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This site gets much traffic from all around the world, from people searching for news from Iraq, making it an ideal place to host stories from deployed forces in harm’s way.  In my travels I’ve met many budding writers who are now wearing boots and carrying rifles, and I found their stories so compelling that I want the world to see.

Michael Yon's War

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This year I will say and write some things that may sound outlandish.  Before dismissing my words, please remember that I am very careful with information that is delivered to your table.  Your time is valuable and is respected.  Those who pay attention to what I write will be ahead of the game in some areas.  Please remember my history:

Authored by: David W. Brown (First published on June 1, 2010 in The Atlantic)

It began with a bridge. On the morning of March 1, a vehicle-borne improvised explosive device detonated on Tarnak River Bridge near Kandahar, Afghanistan, killing multiple civilians and one American soldier. While the destruction of a single bridge might ordinarily pose a mere inconvenience to the U.S. war machine, in the oppressive terrain of Afghanistan it became a logistical chokepoint, halting ground-based operations for days.

War correspondent Michael Yon sought the answer to an uncomfortable question: who was responsible for the security of that bridge?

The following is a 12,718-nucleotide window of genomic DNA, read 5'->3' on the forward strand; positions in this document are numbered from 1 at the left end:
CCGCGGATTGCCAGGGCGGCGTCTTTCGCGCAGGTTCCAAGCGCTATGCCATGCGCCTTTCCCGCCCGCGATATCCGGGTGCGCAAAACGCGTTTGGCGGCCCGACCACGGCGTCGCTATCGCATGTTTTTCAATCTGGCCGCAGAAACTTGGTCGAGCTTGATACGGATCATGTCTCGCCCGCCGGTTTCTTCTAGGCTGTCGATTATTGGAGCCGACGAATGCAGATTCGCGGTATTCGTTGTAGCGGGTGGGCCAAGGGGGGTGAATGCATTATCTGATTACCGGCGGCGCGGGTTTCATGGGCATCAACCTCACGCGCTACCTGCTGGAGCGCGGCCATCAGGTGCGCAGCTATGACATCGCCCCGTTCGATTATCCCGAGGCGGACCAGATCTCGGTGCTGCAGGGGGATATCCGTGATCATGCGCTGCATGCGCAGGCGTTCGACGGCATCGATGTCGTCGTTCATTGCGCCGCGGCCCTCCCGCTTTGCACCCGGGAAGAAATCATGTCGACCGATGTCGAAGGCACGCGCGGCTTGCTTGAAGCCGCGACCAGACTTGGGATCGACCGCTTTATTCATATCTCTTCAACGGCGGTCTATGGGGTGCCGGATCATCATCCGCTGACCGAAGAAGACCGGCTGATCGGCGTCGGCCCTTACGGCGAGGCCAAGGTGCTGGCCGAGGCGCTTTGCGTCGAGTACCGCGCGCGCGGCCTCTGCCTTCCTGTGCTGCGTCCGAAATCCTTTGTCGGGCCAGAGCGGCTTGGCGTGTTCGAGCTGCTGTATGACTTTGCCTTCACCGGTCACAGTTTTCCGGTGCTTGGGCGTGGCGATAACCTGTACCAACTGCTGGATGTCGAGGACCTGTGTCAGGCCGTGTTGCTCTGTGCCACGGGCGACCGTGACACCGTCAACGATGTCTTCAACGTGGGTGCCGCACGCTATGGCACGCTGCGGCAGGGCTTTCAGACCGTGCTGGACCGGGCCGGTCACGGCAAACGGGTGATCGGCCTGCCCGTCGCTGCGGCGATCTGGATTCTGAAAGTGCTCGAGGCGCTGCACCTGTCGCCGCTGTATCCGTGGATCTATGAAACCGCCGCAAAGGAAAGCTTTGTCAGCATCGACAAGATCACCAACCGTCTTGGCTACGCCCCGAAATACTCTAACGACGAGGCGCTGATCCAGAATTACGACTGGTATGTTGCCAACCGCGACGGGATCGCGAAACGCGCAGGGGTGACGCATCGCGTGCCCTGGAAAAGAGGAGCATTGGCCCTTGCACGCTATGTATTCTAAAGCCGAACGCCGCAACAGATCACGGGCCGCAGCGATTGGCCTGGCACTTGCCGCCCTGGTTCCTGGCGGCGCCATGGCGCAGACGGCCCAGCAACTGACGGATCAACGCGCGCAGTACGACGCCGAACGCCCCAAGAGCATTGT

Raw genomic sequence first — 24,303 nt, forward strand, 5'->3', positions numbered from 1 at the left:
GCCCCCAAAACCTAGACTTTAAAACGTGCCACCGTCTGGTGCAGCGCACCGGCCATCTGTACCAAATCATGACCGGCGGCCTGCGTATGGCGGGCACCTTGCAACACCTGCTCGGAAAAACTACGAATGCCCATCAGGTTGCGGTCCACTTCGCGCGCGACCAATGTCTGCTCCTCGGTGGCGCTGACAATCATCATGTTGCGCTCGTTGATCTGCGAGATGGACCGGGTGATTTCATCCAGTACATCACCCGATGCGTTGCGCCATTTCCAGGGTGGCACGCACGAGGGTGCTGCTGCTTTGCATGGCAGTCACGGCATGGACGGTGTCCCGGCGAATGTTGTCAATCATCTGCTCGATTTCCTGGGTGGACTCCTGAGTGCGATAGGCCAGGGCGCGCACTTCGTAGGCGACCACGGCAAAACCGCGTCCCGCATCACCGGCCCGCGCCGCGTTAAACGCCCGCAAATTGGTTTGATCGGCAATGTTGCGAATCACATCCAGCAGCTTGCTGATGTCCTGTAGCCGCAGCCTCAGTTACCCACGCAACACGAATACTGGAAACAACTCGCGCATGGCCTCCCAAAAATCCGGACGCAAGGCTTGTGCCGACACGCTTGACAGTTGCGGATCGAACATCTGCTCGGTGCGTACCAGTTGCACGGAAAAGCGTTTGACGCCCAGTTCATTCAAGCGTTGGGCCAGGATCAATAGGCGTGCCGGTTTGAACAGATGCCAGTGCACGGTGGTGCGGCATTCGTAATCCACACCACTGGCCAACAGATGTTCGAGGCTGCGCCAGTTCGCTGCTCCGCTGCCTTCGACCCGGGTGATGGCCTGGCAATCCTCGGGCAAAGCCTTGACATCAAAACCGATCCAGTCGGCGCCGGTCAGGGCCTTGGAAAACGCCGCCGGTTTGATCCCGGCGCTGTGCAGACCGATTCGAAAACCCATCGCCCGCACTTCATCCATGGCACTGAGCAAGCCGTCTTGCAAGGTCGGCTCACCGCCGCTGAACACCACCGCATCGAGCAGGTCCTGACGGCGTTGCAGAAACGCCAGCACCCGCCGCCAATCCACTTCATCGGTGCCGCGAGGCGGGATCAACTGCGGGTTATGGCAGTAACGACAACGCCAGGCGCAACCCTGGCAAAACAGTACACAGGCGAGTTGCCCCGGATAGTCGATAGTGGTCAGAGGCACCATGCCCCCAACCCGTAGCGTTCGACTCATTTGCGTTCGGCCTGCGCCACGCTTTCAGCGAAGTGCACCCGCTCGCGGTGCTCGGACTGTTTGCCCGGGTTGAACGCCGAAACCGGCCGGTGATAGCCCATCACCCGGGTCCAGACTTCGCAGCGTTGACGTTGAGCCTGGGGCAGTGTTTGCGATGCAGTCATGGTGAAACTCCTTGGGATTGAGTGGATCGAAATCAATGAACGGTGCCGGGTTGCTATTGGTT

Yon is no ordinary reporter. A former Green Beret with U.S. Army Special Forces, he has spent more time embedded in Iraq and Afghanistan than any other journalist. His dispatches have produced some of the most memorable combat narratives of the war, and a large share of its most iconic images. Make no mistake; Michael Yon is not a dispassionate observer of the Columbia J-School variety. When writing about U.S. forces, he says "we." When writing about insurgents, he calls them terrorists or Taliban. And when reporting failures in the war effort, he names names. This has earned him both the respect and ire of senior military staff. In the case of the Tarnak River Bridge, the name most repeatedly mentioned as responsible for its security was Daniel Menard, the Canadian brigadier general in charge of Task Force Kandahar. Yon went public with this information.